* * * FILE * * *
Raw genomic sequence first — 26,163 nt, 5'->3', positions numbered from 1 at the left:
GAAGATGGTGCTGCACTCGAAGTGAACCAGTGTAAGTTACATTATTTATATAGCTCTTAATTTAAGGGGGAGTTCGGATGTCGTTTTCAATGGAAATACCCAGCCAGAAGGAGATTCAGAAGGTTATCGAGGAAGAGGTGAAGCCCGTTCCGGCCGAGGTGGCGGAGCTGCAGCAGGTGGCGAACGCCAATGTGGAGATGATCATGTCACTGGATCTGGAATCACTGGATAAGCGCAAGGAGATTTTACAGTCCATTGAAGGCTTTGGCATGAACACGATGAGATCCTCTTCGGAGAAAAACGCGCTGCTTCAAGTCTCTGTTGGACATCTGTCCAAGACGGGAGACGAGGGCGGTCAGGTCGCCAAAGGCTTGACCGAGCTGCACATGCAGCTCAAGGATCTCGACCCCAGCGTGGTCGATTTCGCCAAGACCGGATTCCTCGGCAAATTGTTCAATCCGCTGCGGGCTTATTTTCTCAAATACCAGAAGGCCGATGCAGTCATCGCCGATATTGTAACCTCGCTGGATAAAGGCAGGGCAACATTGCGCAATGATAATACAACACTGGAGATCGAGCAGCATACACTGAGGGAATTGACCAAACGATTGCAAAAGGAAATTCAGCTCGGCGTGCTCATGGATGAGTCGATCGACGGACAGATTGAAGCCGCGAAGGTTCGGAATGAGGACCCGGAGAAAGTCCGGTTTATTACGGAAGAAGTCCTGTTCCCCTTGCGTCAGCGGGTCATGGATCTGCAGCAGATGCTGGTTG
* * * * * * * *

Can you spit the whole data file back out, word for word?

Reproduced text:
Raw genomic sequence first — 26,163 nt, 5'->3', positions numbered from 1 at the left:
GAAGATGGTGCTGCACTCGAAGTGAACCAGTGTAAGTTACATTATTTATATAGCTCTTAATTTAAGGGGGAGTTCGGATGTCGTTTTCAATGGAAATACCCAGCCAGAAGGAGATTCAGAAGGTTATCGAGGAAGAGGTGAAGCCCGTTCCGGCCGAGGTGGCGGAGCTGCAGCAGGTGGCGAACGCCAATGTGGAGATGATCATGTCACTGGATCTGGAATCACTGGATAAGCGCAAGGAGATTTTACAGTCCATTGAAGGCTTTGGCATGAACACGATGAGATCCTCTTCGGAGAAAAACGCGCTGCTTCAAGTCTCTGTTGGACATCTGTCCAAGACGGGAGACGAGGGCGGTCAGGTCGCCAAAGGCTTGACCGAGCTGCACATGCAGCTCAAGGATCTCGACCCCAGCGTGGTCGATTTCGCCAAGACCGGATTCCTCGGCAAATTGTTCAATCCGCTGCGGGCTTATTTTCTCAAATACCAGAAGGCCGATGCAGTCATCGCCGATATTGTAACCTCGCTGGATAAAGGCAGGGCAACATTGCGCAATGATAATACAACACTGGAGATCGAGCAGCATACACTGAGGGAATTGACCAAACGATTGCAAAAGGAAATTCAGCTCGGCGTGCTCATGGATGAGTCGATCGACGGACAGATTGAAGCCGCGAAGGTTCGGAATGAGGACCCGGAGAAAGTCCGGTTTATTACGGAAGAAGTCCTGTTCCCCTTGCGTCAGCGGGTCATGGATCTGCAGCAGATGCTGGTTG